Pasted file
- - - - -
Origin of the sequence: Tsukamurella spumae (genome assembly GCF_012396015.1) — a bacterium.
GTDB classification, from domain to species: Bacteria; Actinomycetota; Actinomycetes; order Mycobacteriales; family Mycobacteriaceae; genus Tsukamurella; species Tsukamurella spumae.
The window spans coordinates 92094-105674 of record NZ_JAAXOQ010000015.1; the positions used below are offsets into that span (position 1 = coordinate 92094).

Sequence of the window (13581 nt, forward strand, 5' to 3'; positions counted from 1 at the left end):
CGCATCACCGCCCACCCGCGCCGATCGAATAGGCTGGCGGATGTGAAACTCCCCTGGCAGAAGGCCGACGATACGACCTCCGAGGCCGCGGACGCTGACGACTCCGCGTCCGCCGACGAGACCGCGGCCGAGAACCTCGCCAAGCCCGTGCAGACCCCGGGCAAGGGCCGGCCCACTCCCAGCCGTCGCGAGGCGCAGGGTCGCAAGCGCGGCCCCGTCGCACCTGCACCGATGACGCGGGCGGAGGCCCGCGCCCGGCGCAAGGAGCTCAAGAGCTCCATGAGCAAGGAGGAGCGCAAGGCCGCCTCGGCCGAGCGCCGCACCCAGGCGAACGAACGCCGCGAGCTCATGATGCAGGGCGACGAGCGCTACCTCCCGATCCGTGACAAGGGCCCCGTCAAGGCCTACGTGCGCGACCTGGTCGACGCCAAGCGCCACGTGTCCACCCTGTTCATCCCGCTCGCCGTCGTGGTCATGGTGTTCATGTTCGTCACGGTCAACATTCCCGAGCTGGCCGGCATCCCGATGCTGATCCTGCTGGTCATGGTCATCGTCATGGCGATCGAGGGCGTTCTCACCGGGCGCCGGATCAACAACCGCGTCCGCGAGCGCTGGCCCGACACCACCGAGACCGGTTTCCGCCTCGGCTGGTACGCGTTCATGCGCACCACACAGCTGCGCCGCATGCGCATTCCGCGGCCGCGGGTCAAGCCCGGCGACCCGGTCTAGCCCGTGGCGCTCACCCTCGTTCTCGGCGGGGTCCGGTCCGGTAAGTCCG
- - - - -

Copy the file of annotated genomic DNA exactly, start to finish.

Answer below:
Origin of the sequence: Tsukamurella spumae (genome assembly GCF_012396015.1) — a bacterium.
GTDB classification, from domain to species: Bacteria; Actinomycetota; Actinomycetes; order Mycobacteriales; family Mycobacteriaceae; genus Tsukamurella; species Tsukamurella spumae.
The window spans coordinates 92094-105674 of record NZ_JAAXOQ010000015.1; the positions used below are offsets into that span (position 1 = coordinate 92094).

Sequence of the window (13581 nt, forward strand, 5' to 3'; positions counted from 1 at the left end):
CGCATCACCGCCCACCCGCGCCGATCGAATAGGCTGGCGGATGTGAAACTCCCCTGGCAGAAGGCCGACGATACGACCTCCGAGGCCGCGGACGCTGACGACTCCGCGTCCGCCGACGAGACCGCGGCCGAGAACCTCGCCAAGCCCGTGCAGACCCCGGGCAAGGGCCGGCCCACTCCCAGCCGTCGCGAGGCGCAGGGTCGCAAGCGCGGCCCCGTCGCACCTGCACCGATGACGCGGGCGGAGGCCCGCGCCCGGCGCAAGGAGCTCAAGAGCTCCATGAGCAAGGAGGAGCGCAAGGCCGCCTCGGCCGAGCGCCGCACCCAGGCGAACGAACGCCGCGAGCTCATGATGCAGGGCGACGAGCGCTACCTCCCGATCCGTGACAAGGGCCCCGTCAAGGCCTACGTGCGCGACCTGGTCGACGCCAAGCGCCACGTGTCCACCCTGTTCATCCCGCTCGCCGTCGTGGTCATGGTGTTCATGTTCGTCACGGTCAACATTCCCGAGCTGGCCGGCATCCCGATGCTGATCCTGCTGGTCATGGTCATCGTCATGGCGATCGAGGGCGTTCTCACCGGGCGCCGGATCAACAACCGCGTCCGCGAGCGCTGGCCCGACACCACCGAGACCGGTTTCCGCCTCGGCTGGTACGCGTTCATGCGCACCACACAGCTGCGCCGCATGCGCATTCCGCGGCCGCGGGTCAAGCCCGGCGACCCGGTCTAGCCCGTGGCGCTCACCCTCGTTCTCGGCGGGGTCCGGTCCGGTAAGTCCG